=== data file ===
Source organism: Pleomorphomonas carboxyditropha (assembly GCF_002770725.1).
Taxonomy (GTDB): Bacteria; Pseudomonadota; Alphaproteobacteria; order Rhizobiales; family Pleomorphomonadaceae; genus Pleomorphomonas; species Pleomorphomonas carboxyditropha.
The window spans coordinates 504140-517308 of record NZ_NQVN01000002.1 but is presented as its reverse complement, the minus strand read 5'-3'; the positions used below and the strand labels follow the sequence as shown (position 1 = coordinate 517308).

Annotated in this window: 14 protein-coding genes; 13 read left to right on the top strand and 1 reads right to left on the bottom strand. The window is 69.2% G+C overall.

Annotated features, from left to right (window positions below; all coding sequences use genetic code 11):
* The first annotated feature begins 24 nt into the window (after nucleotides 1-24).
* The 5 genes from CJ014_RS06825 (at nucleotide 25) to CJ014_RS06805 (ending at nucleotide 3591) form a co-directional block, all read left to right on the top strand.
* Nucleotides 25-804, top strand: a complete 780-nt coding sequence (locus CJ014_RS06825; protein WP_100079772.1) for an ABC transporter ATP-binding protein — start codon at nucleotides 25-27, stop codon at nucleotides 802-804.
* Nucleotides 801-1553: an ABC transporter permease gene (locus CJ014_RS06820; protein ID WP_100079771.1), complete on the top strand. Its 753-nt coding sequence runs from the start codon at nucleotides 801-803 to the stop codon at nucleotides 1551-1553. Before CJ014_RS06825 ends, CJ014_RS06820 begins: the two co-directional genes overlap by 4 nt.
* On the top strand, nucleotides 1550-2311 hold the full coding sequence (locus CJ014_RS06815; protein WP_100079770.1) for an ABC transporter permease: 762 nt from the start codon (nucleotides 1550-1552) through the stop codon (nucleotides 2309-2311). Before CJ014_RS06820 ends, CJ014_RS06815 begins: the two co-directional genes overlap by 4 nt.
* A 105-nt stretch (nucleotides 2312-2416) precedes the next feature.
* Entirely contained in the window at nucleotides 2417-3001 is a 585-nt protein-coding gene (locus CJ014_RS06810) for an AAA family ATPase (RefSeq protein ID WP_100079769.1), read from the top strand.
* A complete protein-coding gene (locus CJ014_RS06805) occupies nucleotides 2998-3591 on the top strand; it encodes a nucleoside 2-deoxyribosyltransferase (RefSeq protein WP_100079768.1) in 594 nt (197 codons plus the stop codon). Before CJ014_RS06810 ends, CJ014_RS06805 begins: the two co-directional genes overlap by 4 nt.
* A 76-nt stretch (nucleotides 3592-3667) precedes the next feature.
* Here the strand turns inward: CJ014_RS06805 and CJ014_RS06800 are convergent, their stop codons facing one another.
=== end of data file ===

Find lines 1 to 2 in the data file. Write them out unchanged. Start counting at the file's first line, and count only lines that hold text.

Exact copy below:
Source organism: Pleomorphomonas carboxyditropha (assembly GCF_002770725.1).
Taxonomy (GTDB): Bacteria; Pseudomonadota; Alphaproteobacteria; order Rhizobiales; family Pleomorphomonadaceae; genus Pleomorphomonas; species Pleomorphomonas carboxyditropha.